FunnelcakeEating out when you have food allergies is an adventure akin to playing Russian roulette.

It’s not Russian roulette because restaurants don’t try to accommodate you — they do – but because the staff in restaurants have a varying understanding of what food allergies mean. Just for fun, I’ve gathered three examples from recent experiences at restaurants to illustrate my point. If you are a restaurant owner, chef, or server, feel free to use these as educational materials for your colleagues.

Know the Ingredients of the Food

I don’t eat out often, but when I do, I tend to go to one of a few restaurants in my neighborhood where I’ve found a dish or two that I can eat. One of these dishes is some very yummy calamari that is normally served with a small container of hot sauce and a similar container of garlic mayonnaise.

When I order food, I always tell the server that I’m allergic to eggs and nuts and they let the kitchen know. Despite this, 95% of the time, my order of calamari comes plated with both hot sauce and mayonnaise.

You’d think people working in the food industry would know that mayonnaise contains eggs…

Be Aware of the Nature of Food Allergies

Last month, I had a meeting held in a fairly fancy location. How fancy? It has a dress code of business casual. It is perhaps a sign that I have worked from home for a very long time that I wasn’t sure what that meant and had a hard time finding an outfit that qualified.

The meeting included a dinner from a neighboring equally fancy restaurant. As is usually the case with events that include food, I ate from home. It’s a lot easier and less risky. Upon hearing of my food allergies, the very nice hosts of the meeting spoke to the restaurant staff about accommodating me. A lovely woman came to talk to me and we got into a detailed discussion of my allergies to make sure they could accommodate them. There were no nuts listed on the menu, so that was a good sign. I asked about peanuts, as well — I’m not sure I’m allergic to them, but better safe than sorry.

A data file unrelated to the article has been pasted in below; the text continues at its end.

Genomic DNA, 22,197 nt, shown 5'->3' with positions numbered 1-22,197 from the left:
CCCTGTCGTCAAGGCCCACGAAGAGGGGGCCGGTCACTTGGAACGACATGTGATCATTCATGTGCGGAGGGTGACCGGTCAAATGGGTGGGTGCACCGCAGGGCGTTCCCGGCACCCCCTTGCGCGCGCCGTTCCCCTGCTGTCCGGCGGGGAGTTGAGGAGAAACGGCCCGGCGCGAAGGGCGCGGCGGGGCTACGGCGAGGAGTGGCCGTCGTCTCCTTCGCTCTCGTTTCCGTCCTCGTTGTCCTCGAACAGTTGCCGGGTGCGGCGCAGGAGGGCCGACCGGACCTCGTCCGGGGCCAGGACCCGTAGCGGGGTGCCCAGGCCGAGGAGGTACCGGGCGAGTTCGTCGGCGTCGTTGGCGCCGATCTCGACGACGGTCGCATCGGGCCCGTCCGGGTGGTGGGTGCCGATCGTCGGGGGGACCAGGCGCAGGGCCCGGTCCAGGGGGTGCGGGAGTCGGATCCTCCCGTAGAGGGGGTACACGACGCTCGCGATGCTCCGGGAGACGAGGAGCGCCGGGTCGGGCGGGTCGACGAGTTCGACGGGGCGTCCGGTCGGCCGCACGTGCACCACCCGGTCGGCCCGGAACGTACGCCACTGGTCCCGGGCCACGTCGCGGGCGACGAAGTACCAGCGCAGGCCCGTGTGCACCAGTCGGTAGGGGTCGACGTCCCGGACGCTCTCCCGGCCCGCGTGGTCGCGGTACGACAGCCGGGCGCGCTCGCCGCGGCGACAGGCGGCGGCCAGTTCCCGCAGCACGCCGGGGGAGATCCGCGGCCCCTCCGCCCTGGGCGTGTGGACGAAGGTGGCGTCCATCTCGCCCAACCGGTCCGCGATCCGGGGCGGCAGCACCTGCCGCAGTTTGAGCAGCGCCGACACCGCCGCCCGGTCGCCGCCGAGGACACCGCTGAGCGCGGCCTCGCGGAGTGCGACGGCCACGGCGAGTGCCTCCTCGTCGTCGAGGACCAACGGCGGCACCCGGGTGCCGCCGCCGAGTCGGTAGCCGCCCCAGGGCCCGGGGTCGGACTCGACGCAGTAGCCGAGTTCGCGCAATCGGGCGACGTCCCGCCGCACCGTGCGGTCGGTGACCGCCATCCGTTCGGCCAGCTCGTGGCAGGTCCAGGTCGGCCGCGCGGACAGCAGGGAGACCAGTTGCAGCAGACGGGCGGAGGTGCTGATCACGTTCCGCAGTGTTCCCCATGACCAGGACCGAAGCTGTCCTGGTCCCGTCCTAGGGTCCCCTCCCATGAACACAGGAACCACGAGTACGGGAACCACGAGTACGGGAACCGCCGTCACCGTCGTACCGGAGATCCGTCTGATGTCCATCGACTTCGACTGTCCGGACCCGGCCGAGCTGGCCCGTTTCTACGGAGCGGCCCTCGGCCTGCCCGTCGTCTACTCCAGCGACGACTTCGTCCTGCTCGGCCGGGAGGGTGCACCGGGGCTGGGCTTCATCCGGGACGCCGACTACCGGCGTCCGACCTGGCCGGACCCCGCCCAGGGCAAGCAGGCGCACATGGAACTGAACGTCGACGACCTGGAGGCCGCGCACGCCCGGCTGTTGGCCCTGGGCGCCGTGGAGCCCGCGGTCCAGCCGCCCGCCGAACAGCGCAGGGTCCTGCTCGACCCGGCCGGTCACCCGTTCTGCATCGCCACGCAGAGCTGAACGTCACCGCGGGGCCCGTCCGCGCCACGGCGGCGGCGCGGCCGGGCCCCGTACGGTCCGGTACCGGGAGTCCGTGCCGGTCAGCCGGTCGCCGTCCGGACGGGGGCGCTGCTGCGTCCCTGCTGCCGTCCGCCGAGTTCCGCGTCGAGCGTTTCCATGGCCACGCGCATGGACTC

“There are no peanuts in the kitchen,” the lovely woman said, which was greatly encouraging.

“What about the satay sauce?” I asked, having checked on my phone and learned that it is a peanut sauce.

“Oh,” she said, “it’s on the side.”

Apparently she didn’t know about cross contamination and that some people are so allergic they can’t be near certain allergens without risking an anaphylactic reaction.

Controlling Liability? Think outside the Box

I recently attended a conference that included meals. The staff at the location bent over backwards to accommodate me so I could enjoy the food and be safe. Partly because they were very good at customer service and partly because the location had rules prohibiting outside food to control issues of liability.

We discussed bread and pastries (baked on the premises) and they specified that although they would be very, very careful, they couldn’t guarantee that the bread was safe. No worries, said I, I’ll just bring a couple of slices of bread that I know is safe. This was when I was acquainted with the abovementioned rules.

This was also when I suggested that the risks (and therefore liability) inherent in me eating the bread they made, the safety of which they couldn’t guarantee, was perhaps higher than me bringing in a slice of bread that I knew was safe.

Lene writes the award-winning blog The Seated View. She’s the author of Your Life with Rheumatoid Arthritis: Tools for Managing Treatment, Side Effects and Pain and 7 Facets: A Meditation on Pain.


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